Byravee Iyer
Aug 28, 2013

Coca-Cola pushes fruit juices in Vietnam

ASIA-PACIFIC - Coca-Cola is best known for its soda brands, but in high-growth Vietnam, the world’s largest beverage company is keen to develop a market for fruit juices.

Juices represent a large opportunity in Vietnam
Juices represent a large opportunity in Vietnam

Ahmet Bozer, Coke’s international president met with Vy Huy Hoang, Vietnam’s Minister of Industry and Trade on 13 August to discuss the company’s expansion plans in the country.

Local news reports said Bozer raised a proposal to invest US$300 million and employ 500 local workers for its fruit juice business. The ministry is said to have extended its support while encouraging Coca-Cola to use locally grown fruit and raw materials.

Globally, Minute Maid is Coke's best selling fruit juice brand. It also has locally made and marketed fruit juices in certain countries. For instance, it sells Earth & Sky and Eight O’ Clock in the Philippines. Bozer hasn’t specified whether Coke plans to create a local brand in Vietnam or expand its Minute Maid range. He didn’t commit to a date for the launch either.

At stake is a growing market. According to market research firm Euromonitor, the fruit-juice category grew 22.1 per cent in 2012, while the concentrated drinks segment increased 13.7 per cent. Carbonated drinks meanwhile grew just 12.7 per cent during the same period.

At present, PepsiCo, with its Tropicana range, leads the category with 25.4 per cent market share, followed by homegrown player Vietnam Dairy Products with 18 per cent of the market.

Globally, Tropicana outsells its rival Minute Maid. In fact, Pepsi's brands have higher market share in most of the fast-growing categories including bottled water, juices and sports drinks. However, over the last year Pepsi lost significant market share to Vietnam Dairy Products, which gained six percentage points. Trade Holdings has about 9.4 per cent of the market. Coca-Cola has a tiny presence in the market but accounts for just 7.5 per cent of market share.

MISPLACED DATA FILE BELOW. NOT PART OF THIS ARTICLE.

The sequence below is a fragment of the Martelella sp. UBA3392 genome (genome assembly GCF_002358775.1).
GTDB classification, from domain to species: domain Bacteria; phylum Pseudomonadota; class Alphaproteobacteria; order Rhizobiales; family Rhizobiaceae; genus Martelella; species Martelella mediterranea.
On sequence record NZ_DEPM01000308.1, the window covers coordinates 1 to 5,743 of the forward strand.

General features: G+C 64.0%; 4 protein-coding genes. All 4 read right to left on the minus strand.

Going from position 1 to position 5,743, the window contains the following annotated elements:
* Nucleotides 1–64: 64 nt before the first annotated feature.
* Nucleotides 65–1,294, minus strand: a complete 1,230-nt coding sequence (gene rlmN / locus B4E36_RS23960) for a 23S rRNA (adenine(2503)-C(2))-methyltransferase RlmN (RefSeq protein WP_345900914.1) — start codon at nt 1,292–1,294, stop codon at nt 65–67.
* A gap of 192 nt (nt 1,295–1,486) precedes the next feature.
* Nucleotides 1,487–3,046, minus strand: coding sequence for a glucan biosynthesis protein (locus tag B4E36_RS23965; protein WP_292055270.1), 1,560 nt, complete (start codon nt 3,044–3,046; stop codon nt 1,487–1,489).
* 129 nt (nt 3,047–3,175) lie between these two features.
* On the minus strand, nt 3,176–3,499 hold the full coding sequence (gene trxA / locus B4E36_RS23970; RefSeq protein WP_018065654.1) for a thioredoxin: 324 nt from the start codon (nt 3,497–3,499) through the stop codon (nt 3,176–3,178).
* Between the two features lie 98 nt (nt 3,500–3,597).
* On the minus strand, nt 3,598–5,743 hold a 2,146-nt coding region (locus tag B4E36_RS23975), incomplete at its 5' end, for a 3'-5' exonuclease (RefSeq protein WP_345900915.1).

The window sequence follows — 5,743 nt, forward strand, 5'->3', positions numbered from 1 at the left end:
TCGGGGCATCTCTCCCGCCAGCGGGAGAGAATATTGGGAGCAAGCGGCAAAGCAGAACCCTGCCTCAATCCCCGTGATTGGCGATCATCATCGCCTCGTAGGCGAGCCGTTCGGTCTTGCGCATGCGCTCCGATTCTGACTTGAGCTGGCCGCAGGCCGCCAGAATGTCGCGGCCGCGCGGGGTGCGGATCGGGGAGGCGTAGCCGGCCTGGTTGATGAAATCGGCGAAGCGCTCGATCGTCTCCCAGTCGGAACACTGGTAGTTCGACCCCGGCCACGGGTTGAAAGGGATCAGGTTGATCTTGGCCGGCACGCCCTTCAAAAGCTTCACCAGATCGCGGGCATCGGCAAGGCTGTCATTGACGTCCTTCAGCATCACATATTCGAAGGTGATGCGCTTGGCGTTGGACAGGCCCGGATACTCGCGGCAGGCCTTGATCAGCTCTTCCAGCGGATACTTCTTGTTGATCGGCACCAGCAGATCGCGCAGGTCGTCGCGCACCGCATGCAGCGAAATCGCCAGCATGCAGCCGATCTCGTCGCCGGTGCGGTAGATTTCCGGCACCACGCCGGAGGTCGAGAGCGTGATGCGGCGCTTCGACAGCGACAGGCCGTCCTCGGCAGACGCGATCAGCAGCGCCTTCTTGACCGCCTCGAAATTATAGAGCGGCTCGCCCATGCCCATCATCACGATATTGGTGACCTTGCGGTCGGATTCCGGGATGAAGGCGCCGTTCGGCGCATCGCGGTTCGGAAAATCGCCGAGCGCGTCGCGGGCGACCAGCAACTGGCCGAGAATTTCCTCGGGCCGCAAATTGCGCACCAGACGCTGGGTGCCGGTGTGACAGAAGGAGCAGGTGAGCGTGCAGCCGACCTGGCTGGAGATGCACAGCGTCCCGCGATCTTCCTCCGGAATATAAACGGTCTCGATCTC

“The juice drink category in Vietnam still has a lot of room to grow,” said Trang Nguyen, research analyst, Euromonitor. “The country has a large young population that likes to try new drinks and per capita for juice drinks is still quite low compared to other Asian countries like Singapore and Taiwan.”

Another crucial reason for Coca Cola’s decision is the growing awareness of health and wellness in Vietnam. “Vietnamese consumers are starting to pay more attention to health and wellness, which will stimulate higher demand for juice,” Nguyen pointed out.  

Consumers in Vietnam believe that drinking fruit juices increases their daily intake of fruit, translating to a healthier lifestyle. Therefore, urban consumers, who don’t have the time or inclination to eat real fruit, rely on fruit juices instead.

In another effort at diversifying into the health category, Coca-Cola recently announced plans to launch its first herbal drink, Habu, in Thailand. Industry experts believe that if the brand takes off in Thailand, it is likely to be launched in other markets too.

Over the last five years, Coca-Cola has steadily increased its investment in Vietnam. Since 2004, it has pledged more than $700 million to grow the market and has created more than 27,000 direct and indirect jobs in the country, according to the company.

In early August, Coca-Cola shifted its $20 million media account from Starcom to MediaCom. “Vietnam is one of the key focus markets for Coca Cola,” said Coca-Cola spokesperson Pham Nha Uyen at the time of the pitch.

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